The house is quiet. The Christmas tree lights are dark. The Australian Shepherd/Catahoula, who hasn't threatened to bite me in hours, lies silent on his bed. Deerwood Lake drifts quietly behind glass doors. The coffee maker, which worked overtime Christmas Day, has yet to stir. I step gently, slippers dangling from my left fingertips, backpack slung over my right shoulder, down the stairs, to the cocoon of a basement at a lake house outside Birmingham, Alabama.
I'm the only person tiptoeing in the dark to watch Boxing Day jump races - running six hours earlier than wake up calls in my time zone.
My laptop springs to life and I open a spreadsheet with highlighted races - starting with a mares hurdle at Wetherby that goes at 6:15, highlighting with the King George at Kempton at 9:15 and concluding with a bumper at Wincanton at 9:55. Then it's back to Christmas - the day after - with my in-laws.
It's the only Christmas tradition I have left - 12 years in a row (skipping 2008 when Miles was 16 days old and we stayed home in Pennsylvania). My big fat Greek family sleeps in the day after Christmas and I hunker down with my laptop, 11 meets from Ireland and England, a few hours of solitude, a few hours of routine for a foreigner in a foreign land.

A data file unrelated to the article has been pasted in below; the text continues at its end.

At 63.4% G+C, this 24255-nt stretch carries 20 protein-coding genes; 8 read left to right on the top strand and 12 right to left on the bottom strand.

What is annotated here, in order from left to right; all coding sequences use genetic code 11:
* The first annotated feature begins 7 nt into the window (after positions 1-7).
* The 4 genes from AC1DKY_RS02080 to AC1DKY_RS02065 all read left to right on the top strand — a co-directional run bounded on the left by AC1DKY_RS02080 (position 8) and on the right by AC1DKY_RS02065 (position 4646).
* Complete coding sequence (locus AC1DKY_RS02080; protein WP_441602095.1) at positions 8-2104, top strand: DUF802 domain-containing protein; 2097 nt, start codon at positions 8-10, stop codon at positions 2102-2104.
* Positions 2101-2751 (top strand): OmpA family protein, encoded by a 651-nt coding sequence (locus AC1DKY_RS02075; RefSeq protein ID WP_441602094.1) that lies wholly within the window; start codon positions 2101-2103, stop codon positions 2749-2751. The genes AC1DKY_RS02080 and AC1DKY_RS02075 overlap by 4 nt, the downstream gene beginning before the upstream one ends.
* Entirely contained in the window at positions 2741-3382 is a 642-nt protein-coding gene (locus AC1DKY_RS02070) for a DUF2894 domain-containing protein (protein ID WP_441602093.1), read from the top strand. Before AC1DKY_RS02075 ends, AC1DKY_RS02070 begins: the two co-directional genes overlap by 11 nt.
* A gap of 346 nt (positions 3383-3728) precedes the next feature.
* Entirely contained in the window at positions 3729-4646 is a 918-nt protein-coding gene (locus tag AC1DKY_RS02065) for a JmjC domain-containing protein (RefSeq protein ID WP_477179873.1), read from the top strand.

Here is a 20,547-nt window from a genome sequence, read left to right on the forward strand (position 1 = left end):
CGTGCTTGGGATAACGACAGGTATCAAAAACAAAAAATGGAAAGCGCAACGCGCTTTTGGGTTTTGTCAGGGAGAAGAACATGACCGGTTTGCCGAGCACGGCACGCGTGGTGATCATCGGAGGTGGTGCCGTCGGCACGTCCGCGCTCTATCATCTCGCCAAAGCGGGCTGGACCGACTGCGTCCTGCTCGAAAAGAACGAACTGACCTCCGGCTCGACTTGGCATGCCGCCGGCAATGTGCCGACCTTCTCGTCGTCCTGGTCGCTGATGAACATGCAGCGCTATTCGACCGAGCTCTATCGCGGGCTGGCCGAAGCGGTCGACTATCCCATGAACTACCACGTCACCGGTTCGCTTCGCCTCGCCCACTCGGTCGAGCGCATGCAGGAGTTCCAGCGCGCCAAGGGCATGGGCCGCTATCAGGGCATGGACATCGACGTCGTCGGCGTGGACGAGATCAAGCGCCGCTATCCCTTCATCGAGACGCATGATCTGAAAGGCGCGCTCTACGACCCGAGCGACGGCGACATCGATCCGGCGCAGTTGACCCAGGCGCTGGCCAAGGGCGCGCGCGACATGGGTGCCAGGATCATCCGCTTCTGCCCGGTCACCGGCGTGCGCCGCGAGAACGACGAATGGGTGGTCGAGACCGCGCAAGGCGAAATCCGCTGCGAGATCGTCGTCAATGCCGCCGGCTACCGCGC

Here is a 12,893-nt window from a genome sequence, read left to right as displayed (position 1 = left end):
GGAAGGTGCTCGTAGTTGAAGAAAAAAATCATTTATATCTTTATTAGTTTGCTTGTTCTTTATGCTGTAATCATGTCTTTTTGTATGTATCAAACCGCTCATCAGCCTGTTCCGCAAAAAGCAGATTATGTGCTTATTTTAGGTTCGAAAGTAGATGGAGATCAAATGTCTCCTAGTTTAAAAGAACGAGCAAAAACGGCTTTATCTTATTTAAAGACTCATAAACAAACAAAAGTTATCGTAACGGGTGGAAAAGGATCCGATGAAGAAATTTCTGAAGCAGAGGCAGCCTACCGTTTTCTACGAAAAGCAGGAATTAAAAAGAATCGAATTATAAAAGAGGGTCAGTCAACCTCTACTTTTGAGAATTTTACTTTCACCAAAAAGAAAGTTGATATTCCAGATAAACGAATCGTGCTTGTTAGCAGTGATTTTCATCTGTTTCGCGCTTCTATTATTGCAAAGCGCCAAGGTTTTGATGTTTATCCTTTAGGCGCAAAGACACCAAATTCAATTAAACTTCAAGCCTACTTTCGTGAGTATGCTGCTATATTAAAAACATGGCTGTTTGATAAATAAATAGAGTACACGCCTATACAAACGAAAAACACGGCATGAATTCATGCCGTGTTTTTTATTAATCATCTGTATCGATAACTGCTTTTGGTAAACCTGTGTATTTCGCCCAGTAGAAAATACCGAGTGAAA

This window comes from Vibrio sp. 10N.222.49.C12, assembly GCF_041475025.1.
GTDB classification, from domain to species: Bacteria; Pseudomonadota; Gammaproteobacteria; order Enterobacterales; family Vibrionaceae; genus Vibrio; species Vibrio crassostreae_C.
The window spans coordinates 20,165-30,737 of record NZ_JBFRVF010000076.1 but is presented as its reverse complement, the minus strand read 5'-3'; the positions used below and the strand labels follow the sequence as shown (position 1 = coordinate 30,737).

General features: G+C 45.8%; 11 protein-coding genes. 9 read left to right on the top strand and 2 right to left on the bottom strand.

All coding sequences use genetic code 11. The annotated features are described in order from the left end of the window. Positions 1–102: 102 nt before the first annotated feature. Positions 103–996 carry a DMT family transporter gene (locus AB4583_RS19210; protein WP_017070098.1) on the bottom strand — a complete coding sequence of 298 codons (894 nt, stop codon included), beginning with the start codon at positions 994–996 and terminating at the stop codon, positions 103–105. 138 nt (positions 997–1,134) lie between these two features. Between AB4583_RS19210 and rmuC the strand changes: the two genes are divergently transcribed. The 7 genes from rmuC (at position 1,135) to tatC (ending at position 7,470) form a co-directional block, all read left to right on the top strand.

The races come hard and fast, Min wins like a good thing, Royal Vacation gets lucky when Might Bite launches and crashes at the last in Kempton's third, Yanworth grinds it out in the Christmas Hurdle and then it's the King George.
"Hey, what you doing?"
My brother-in-law, Kenny Baker, walks down the steps and grabs the remote. He channel surfs between Sportscenter and the Golf Channel while Thistlecrack, Cue Card and three others roll to the first in Kempton's tradition Boxing Day feature.
Thistlecrack bows his neck, tucks his head and then launches at the open ditch, foregoing a stride, clearing the fence like it's on fire and landing just as far away as he launched.
"Whoaaaa," Baker says, recognizing brilliance in a foreign species.
He played rugby, builds houses, golfs for fun, he doesn't know anything about horses. Or, perhaps, he does. Thistlecrack, breathing different air, toys with stablemate, veteran Cue Card, and three overmatched rivals, leaping and loping like God's own. Baker and I watch in awe as Thistlecrack launches again at the open ditch, rolls into the stretch, puts himself right at the last and wins hard held.
I mutter something about finding one like that.
"Set your world free, wouldn't he?"
And for a moment, I'm drifting away, a long way from a basement in Alabama.